Arm recovery

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rocky7st
Posts: 1
Joined: Sat Nov 12, 2016 8:57 pm

Arm recovery

Postby rocky7st » Sat Nov 12, 2016 9:09 pm

I was reading this article (http://www.usaswimming.org/ViewNewsArti ... &mid=14491) on arm recovery, one of the points they make is:
The recovery should be relaxed. Not a stiff, rigid, mechanical movement. Let the hand and wrist lead the way.


Is that saying the hand and wrist should be leading the arm recovery as I have been taught to ideally have the elbow leading the recovery?
And how much does it matter in the bigger scheme of things?

smootharnie
Posts: 1770
Joined: Sat Sep 22, 2012 11:56 am

Re: Arm recovery

Postby smootharnie » Sun Nov 13, 2016 12:28 am

imagine having a weight on a 2-4 inch rope attached to your pinky.
You have to drop the weight in the water in front of the shoulder, in front of the hand.
Doesnt matter what arm shape¨you use to achieve that. This can be done with a classical high elbow or a straightish recovery.
The weight is pulling on your pinky for the majority of the recovery.
If you make a stabbing movement before entry the hand will hit the water before the weight. Thats the wrong movement.
Maybe the hand can just overtake the weight in a very agressive arm entry, but on average I think the weight will be leading.
just my 2 cts

On a deeper level its not about the arm recovery , but acquiring a relaxation and sense of being suported by the water that allows you to choose any recovery you like.
Ideally you want to achieve the skill level to be comfortable with this drill, than add a recovey thats working well for you on this basis.
https://www.youtube.com/watch?v=9xgkr9nZZmk
Its a tough drill, even the model swimmer breaks her rhythm by taking too much time for breathing now and then, but its the starting point of an optimal stroke in the end.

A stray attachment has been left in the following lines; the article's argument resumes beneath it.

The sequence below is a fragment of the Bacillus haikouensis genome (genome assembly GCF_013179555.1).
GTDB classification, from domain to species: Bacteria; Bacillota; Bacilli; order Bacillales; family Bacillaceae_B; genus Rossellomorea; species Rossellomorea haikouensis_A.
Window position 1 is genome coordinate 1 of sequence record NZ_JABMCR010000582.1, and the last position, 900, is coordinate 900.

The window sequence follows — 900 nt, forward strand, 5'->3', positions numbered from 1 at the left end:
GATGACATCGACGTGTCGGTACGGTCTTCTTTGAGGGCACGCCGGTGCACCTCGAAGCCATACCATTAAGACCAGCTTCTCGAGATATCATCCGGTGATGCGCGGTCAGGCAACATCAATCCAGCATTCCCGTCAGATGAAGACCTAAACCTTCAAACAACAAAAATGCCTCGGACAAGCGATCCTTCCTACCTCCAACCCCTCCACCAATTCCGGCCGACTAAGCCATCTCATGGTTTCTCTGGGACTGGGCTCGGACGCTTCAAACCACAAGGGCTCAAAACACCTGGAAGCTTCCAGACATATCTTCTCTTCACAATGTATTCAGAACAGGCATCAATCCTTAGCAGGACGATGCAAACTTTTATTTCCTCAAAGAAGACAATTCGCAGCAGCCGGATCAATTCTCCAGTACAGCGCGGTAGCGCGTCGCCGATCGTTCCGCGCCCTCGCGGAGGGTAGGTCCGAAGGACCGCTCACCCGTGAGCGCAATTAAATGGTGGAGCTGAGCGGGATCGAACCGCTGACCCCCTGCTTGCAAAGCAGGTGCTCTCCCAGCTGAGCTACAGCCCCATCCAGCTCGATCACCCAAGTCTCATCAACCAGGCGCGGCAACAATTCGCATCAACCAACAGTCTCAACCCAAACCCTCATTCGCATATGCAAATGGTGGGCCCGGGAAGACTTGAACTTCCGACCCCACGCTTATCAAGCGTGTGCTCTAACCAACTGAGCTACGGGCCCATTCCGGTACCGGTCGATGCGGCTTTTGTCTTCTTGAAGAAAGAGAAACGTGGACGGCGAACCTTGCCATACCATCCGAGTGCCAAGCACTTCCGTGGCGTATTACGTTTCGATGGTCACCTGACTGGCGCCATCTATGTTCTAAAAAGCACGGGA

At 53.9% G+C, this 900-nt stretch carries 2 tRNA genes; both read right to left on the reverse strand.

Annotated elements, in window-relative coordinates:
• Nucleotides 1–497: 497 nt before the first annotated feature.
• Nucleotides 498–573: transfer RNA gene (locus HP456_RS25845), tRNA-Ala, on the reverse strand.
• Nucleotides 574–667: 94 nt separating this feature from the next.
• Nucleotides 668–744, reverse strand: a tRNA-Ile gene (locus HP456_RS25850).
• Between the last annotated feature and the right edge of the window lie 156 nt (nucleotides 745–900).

Once the arms are free and no longer needed for any (often unconscioius) support you are truly free to use them optimally for propulsion purpuses.

this is in theory.
In actual swimming there often is extra support from the underwater arm that is beneficial and working together with the weight of the recovering arm.
They are working together, certainly in a more shoulder driven stroke.
For this kind of stroke the no arm drill is like walking a tightrope without a balancer.
In shoulder based swimming the 2 arms give extra balance leverage like using a long balancer on a tightrope.
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The Dodo
Posts: 111
Joined: Tue May 24, 2016 8:44 am

Re: Arm recovery

Postby The Dodo » Sun Nov 13, 2016 9:19 am

smootharnie wrote:...Once the arms are free and no longer needed for any (often unconscioius) support you are truly free to use them optimally for propulsion purpuses...In actual swimming there often is extra support from the underwater arm that is beneficial and working together with the weight of the recovering arm.
They are working together, certainly in a more shoulder driven stroke.
For this kind of stroke the no arm drill is like walking a tightrope without a balancer.
In shoulder based swimming the 2 arms give extra balance leverage like using a long balancer on a tightrope.


Very perceptive of you "smootharnie"! Maybe that's why I like the "kayaking" or more continuous "wind-milling" arm action - rather than the one most freestylers use of leaving the lead arm outstretched for balance as they inhale. Hence me having the stroking arm into the pull, while the other is at mid-recovery - all due to gently dropping the lead arm's forearm/hand down to an EVF catch - very near the time of the rear arm's start of recovery! The other more important reason for me "wind-milling" the arms - is that I get poor propulsion from the my flutter kicking (my "legs only" efforts just cause me to slowly "dribble" along). Can't afford an otherwise long gap in the arm propulsion, while relying on just the legs to carry me over that pause (while one arm is outstretched for balance - possibly during inhalation - as the other is recovering). Too much slow "catch-up" arm action!


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